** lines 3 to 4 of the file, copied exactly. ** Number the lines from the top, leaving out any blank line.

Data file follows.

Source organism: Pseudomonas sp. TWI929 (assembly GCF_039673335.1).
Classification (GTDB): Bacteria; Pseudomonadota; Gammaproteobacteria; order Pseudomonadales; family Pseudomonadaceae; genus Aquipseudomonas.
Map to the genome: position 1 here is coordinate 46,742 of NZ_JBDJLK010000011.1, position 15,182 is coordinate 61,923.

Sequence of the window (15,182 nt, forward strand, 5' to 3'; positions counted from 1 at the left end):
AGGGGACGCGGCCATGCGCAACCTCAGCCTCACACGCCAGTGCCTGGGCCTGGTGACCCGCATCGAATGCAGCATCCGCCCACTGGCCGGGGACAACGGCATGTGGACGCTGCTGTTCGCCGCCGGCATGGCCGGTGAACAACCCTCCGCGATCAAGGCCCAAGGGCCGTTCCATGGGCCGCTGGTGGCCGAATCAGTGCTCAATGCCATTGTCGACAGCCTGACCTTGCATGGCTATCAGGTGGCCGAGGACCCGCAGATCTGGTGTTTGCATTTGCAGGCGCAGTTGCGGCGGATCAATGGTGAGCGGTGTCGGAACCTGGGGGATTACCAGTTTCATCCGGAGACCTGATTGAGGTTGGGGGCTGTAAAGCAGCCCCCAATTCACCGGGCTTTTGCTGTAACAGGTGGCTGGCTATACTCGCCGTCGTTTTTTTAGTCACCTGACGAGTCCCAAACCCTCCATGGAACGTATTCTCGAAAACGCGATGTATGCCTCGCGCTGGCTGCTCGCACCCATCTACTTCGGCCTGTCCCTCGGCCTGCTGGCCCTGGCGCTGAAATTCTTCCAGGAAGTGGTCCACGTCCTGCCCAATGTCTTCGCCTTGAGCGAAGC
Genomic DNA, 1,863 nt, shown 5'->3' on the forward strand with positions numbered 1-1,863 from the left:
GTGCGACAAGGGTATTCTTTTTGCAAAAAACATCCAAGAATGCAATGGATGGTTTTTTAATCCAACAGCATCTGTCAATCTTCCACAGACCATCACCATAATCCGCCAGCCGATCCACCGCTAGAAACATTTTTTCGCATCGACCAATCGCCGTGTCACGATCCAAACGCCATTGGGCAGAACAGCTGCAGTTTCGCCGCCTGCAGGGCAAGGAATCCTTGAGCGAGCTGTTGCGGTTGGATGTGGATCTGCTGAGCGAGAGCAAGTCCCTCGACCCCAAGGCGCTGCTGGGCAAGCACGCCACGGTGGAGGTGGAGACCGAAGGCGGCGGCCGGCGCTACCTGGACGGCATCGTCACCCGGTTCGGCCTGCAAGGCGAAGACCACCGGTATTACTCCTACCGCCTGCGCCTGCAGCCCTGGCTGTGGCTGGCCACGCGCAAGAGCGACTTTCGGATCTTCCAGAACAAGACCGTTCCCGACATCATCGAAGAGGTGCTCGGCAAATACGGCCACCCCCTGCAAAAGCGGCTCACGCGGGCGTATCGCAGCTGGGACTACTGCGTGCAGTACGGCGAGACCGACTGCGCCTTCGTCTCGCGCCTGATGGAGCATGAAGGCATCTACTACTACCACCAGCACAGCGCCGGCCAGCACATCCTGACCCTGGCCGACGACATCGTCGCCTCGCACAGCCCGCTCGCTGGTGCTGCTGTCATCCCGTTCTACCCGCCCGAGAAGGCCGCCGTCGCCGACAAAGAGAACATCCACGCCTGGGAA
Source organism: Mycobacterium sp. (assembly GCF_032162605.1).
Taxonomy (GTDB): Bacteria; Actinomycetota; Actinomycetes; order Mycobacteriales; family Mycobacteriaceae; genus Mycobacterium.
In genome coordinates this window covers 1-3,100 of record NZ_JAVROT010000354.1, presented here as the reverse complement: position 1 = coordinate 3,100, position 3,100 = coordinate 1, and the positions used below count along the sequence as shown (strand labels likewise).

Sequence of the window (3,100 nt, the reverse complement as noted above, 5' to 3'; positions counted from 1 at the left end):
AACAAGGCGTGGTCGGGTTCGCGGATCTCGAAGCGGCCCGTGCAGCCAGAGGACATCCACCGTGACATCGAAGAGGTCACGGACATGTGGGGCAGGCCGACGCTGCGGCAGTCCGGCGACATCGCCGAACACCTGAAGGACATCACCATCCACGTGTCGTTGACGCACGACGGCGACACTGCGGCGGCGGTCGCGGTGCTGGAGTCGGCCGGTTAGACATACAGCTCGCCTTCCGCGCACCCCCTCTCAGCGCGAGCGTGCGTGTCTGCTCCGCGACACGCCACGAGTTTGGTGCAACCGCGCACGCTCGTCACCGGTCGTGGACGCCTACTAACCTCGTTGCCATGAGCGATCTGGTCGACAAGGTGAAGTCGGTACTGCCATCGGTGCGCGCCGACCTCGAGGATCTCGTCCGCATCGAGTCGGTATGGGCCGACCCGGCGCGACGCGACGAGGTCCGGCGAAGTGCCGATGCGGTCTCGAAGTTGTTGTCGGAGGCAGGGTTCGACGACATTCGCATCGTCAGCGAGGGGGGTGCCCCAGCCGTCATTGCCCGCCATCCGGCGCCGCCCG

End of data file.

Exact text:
Map to the genome: position 1 here is coordinate 46,742 of NZ_JBDJLK010000011.1, position 15,182 is coordinate 61,923.

Sequence of the window (15,182 nt, forward strand, 5' to 3'; positions counted from 1 at the left end):